And in Oregon, creating new standards out of legislation isn’t a new idea.
Oregon Educators for Climate Education has drafted legislation that outlines objectives for students to learn about climate and sustainability in their core classes, including math, language arts and social studies.
And they’re gaining traction. Earlier this year, the legislation received the support of the Oregon Education Association during its Representative Assembly, with OEA saying it will support the legislation, and offering a chance to work with the union’s lobbying team.
This week, 20 educators from across Oregon have been meeting for what social studies specialist Jenoge Khatter calls a “summer curriculum camp” to develop place-based lessons and provide examples for legislators of sample lessons. The group received grant funding to host the event.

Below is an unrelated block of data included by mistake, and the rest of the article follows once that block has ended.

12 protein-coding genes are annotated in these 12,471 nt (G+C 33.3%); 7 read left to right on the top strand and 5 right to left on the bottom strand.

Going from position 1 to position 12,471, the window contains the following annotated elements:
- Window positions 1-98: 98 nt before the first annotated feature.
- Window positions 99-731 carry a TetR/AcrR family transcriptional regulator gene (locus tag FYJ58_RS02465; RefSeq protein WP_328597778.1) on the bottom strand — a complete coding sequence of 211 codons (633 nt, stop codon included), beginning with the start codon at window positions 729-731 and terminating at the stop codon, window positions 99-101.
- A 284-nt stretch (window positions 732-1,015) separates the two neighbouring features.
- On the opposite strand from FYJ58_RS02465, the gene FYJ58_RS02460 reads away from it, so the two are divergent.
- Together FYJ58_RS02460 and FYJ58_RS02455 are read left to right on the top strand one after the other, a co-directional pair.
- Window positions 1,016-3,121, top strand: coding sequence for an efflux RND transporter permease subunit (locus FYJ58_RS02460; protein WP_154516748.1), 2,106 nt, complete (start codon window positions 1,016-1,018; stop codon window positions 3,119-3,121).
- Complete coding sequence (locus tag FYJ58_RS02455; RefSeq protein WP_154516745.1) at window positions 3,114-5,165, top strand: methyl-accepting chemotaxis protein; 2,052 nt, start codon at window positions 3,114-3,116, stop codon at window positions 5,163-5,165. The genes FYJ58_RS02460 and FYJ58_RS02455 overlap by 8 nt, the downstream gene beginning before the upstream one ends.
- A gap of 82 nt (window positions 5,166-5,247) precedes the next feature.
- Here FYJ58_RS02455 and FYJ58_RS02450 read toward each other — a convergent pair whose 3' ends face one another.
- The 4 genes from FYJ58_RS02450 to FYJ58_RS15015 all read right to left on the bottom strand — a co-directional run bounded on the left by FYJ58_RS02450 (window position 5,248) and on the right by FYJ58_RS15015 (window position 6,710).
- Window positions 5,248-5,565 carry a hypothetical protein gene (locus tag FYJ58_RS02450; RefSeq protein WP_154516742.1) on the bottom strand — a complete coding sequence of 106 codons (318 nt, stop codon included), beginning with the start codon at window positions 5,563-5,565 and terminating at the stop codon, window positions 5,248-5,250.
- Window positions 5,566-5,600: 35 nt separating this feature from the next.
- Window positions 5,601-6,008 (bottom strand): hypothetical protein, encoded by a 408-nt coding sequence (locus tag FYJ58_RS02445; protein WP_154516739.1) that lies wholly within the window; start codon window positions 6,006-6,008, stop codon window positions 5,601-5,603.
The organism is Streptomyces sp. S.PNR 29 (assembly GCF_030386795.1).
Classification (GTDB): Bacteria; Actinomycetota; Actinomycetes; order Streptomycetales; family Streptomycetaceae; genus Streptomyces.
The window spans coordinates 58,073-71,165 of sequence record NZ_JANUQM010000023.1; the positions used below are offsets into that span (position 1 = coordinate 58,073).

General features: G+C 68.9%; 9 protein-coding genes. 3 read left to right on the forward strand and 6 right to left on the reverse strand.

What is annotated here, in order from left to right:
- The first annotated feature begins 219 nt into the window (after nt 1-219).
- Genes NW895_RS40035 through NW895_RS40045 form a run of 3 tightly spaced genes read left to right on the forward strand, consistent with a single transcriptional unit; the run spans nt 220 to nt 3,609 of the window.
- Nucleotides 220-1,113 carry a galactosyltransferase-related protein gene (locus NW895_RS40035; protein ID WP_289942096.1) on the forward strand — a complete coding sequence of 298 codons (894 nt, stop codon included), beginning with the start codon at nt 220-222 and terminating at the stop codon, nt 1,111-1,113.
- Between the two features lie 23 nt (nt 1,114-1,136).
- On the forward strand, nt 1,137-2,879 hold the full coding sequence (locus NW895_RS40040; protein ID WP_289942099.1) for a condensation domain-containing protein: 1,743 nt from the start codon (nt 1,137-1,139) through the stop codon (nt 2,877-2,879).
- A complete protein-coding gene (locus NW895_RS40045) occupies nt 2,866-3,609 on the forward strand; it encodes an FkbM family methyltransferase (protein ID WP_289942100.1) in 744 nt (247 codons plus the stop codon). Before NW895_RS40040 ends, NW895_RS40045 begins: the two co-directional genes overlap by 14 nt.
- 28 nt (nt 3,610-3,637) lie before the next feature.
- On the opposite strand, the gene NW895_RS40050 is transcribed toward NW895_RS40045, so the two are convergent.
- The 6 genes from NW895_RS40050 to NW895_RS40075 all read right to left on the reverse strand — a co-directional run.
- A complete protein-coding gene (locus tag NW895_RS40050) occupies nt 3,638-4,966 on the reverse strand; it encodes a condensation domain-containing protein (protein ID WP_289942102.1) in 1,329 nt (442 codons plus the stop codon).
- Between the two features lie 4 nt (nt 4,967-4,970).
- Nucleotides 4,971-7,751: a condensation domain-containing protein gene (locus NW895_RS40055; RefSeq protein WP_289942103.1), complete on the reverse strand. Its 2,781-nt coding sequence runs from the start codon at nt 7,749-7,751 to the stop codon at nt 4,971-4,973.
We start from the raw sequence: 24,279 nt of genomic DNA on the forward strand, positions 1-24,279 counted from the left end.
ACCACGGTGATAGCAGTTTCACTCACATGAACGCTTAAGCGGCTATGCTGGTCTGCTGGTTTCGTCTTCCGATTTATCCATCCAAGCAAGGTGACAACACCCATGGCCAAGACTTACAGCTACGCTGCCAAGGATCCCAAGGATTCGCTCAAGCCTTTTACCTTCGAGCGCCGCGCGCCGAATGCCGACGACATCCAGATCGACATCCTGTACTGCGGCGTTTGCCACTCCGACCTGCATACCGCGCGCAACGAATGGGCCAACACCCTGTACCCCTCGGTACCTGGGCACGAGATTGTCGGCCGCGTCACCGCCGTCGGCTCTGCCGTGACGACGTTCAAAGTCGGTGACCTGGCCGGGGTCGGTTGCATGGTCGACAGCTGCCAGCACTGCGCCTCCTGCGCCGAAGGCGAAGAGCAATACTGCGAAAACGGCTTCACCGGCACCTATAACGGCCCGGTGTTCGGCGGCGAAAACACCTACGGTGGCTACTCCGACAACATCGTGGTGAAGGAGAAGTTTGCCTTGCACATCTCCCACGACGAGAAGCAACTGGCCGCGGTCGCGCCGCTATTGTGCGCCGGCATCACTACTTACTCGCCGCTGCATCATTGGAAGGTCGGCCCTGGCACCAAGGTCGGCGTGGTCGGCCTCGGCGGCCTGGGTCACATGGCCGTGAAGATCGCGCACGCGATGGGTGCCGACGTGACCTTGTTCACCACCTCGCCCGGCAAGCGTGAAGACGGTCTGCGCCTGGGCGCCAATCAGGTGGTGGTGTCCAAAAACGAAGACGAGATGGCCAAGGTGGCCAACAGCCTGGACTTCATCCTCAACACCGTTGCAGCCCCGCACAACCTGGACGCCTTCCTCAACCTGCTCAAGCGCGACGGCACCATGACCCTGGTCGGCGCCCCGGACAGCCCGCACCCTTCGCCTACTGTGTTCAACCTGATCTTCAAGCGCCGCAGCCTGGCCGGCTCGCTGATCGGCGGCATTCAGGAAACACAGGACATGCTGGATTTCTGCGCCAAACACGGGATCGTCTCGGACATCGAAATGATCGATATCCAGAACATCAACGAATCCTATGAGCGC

“That’s what we’re going to be engaging in, trying to get elementary educators, middle school, high school, in different subject areas … to develop these things,” said Khatter, an educator in the Eugene School District.
When it comes to climate education, students say they want more than a mention in science class or electives that aren’t available to everyone.
Class offerings, activities vary by school
Oregon’s science standards, updated in 2014, mention the environmental impacts of humans and global climate change, but Oregon students recall few lessons, or mentions — and say they mostly start in high school.
“It’s kind of like something that some teachers try and talk about, but at the same time, it almost feels like, from a student’s perspective, it almost feels a little controversial in a way for some faculty to talk about,” said Lottie Rodhe, a junior at Churchill High School in Eugene.
" … Right now, it’s more of an optional thing to talk about.”
Other students describe in-depth environmental courses as only being offered to advanced students, or as an elective.
Some schools have sustainability programs, led by students or staff. But organizers say they’re limited by gaps in student knowledge and a lack of structured support.
Niels Pasternak is a special education and life skills teacher at South Eugene High School.